Ingredient Spotlight: Chipilín

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Chipilín, or chepil, is a legume native to Southern Mexico and Central America. Its delicate leaves have traditionally been eaten as greens or used as an herb to flavor rice, soup, Oaxacan tamales, and Salvadoran pupusas.

Chipilín is not cultivated on an agricultural scale; it's something you might find at farmers' markets, in home gardens, and growing in the wild. Both the leaves and the flowers are edible, though the leaves don't develop much of a taste until cooked. We recently tried chipilín in a Oaxacan rice recipe. It was pleasantly pungent and herbaceous – not overwhelming but enough to add some depth to the dish.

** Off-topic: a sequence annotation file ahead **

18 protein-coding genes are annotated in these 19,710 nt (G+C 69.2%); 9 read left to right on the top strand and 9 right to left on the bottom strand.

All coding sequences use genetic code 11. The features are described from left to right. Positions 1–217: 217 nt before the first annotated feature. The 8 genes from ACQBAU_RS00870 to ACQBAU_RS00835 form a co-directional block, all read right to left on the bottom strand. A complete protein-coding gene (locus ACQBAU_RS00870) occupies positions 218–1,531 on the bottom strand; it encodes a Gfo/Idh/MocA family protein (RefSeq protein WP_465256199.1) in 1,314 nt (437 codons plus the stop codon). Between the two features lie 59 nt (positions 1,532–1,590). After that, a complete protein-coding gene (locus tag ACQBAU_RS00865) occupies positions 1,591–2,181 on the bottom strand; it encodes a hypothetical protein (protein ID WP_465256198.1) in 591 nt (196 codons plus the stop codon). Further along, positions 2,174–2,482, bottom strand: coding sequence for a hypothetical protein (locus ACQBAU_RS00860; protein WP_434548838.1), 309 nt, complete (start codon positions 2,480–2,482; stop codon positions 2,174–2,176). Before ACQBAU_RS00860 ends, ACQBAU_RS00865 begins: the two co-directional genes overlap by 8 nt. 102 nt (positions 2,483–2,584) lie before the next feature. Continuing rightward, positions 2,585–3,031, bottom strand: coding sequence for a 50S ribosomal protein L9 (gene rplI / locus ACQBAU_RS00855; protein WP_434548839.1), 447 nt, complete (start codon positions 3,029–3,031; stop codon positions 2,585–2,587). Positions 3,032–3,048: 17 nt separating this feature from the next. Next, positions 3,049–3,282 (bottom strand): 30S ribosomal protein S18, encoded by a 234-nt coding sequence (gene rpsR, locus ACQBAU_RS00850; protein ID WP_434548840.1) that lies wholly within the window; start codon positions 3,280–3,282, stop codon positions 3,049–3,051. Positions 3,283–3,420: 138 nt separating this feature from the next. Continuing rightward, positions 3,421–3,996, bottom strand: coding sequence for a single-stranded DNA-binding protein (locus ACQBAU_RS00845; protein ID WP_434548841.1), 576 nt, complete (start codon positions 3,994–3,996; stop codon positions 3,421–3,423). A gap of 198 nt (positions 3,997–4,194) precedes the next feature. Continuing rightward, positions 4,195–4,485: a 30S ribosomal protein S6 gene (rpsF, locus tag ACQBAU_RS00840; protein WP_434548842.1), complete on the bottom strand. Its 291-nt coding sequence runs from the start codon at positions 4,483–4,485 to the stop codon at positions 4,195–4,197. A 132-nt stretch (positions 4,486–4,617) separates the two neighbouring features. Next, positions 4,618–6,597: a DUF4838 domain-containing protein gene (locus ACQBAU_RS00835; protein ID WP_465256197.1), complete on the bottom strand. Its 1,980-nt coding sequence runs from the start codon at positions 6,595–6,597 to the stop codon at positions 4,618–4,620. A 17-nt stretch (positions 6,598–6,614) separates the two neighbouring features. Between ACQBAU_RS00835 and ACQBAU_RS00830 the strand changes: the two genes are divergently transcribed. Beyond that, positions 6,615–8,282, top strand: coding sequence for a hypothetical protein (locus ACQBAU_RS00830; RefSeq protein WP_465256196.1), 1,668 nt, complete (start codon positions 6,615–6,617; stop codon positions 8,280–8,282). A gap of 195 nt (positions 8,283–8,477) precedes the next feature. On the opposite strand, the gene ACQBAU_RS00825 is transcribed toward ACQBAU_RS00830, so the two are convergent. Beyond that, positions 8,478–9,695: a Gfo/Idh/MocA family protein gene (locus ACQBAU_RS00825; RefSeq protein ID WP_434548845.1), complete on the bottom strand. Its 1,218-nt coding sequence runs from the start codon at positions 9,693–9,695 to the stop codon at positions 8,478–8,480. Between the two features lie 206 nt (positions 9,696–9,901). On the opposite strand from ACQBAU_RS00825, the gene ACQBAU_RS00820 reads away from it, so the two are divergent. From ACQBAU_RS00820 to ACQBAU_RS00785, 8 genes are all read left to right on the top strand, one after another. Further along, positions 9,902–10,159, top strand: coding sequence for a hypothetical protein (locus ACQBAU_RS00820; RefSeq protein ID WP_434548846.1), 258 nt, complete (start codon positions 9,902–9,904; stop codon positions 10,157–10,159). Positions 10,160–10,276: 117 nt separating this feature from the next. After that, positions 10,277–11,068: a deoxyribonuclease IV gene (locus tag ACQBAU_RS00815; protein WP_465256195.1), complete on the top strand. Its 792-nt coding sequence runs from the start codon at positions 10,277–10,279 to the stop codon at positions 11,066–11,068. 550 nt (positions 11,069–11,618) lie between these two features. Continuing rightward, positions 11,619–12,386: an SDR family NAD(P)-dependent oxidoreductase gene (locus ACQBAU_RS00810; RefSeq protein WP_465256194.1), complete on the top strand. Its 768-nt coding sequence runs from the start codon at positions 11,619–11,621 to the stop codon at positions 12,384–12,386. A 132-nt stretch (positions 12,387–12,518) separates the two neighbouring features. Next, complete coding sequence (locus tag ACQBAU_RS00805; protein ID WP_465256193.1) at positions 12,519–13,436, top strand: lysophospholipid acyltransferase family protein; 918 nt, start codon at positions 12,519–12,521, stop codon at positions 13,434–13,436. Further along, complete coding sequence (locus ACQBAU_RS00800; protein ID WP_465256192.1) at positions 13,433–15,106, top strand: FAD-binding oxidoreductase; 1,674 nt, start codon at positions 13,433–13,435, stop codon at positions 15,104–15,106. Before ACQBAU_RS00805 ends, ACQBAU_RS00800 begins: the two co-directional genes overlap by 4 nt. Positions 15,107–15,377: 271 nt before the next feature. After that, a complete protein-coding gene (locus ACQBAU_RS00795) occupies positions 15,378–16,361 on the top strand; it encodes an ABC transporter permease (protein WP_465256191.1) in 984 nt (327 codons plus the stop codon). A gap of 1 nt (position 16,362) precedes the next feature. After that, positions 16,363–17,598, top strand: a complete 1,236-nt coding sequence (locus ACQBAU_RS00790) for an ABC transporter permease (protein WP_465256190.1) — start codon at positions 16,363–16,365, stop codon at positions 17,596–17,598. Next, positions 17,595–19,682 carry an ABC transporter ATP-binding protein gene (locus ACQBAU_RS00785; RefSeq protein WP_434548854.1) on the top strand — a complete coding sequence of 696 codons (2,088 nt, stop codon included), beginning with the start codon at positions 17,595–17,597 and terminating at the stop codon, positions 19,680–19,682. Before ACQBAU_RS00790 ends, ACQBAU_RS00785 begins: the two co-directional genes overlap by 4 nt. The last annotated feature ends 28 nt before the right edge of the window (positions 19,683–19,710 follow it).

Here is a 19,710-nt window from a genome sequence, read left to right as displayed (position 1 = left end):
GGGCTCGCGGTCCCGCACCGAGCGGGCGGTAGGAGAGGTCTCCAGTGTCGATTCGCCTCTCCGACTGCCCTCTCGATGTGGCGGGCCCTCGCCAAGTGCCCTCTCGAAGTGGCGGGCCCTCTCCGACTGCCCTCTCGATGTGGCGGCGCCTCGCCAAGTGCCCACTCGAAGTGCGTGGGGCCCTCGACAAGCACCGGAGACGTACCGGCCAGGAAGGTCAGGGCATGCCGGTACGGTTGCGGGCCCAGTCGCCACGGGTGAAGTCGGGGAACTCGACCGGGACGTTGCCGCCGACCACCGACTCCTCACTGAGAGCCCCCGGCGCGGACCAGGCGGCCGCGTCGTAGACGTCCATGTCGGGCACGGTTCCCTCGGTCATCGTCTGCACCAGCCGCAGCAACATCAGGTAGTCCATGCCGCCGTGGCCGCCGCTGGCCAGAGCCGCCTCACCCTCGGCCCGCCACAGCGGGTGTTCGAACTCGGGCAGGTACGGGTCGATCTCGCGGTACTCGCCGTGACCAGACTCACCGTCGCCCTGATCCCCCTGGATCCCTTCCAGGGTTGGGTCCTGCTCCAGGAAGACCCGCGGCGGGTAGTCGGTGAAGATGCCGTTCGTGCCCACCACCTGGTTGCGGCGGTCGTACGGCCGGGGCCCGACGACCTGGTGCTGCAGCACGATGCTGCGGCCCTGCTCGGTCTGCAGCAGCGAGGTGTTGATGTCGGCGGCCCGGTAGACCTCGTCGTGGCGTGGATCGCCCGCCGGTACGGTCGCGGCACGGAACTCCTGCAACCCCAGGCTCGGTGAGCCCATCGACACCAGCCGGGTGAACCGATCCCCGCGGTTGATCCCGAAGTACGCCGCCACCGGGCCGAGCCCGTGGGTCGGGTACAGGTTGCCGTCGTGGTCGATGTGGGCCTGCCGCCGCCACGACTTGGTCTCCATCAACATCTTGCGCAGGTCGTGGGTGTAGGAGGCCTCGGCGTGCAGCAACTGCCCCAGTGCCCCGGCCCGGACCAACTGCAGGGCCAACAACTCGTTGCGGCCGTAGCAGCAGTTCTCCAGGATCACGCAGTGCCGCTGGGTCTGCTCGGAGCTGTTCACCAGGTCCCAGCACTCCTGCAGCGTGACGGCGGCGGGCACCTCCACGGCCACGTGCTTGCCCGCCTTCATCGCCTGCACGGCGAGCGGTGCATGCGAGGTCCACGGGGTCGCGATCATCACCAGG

Get the recipe here:

Arroz con Chepil on Seasons of My Heart

Have you ever eaten or cooked with chipilín? We want to try more recipes!

(Image: Emily Ho)

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Emily Ho is a Los Angeles-based writer, recipe developer, and educator on topics such as food preservation, wild food, and herbalism. She is a Master Food Preserver and founder of LA Food Swap and Food Swap Network. Learn more at Roots & Marvel

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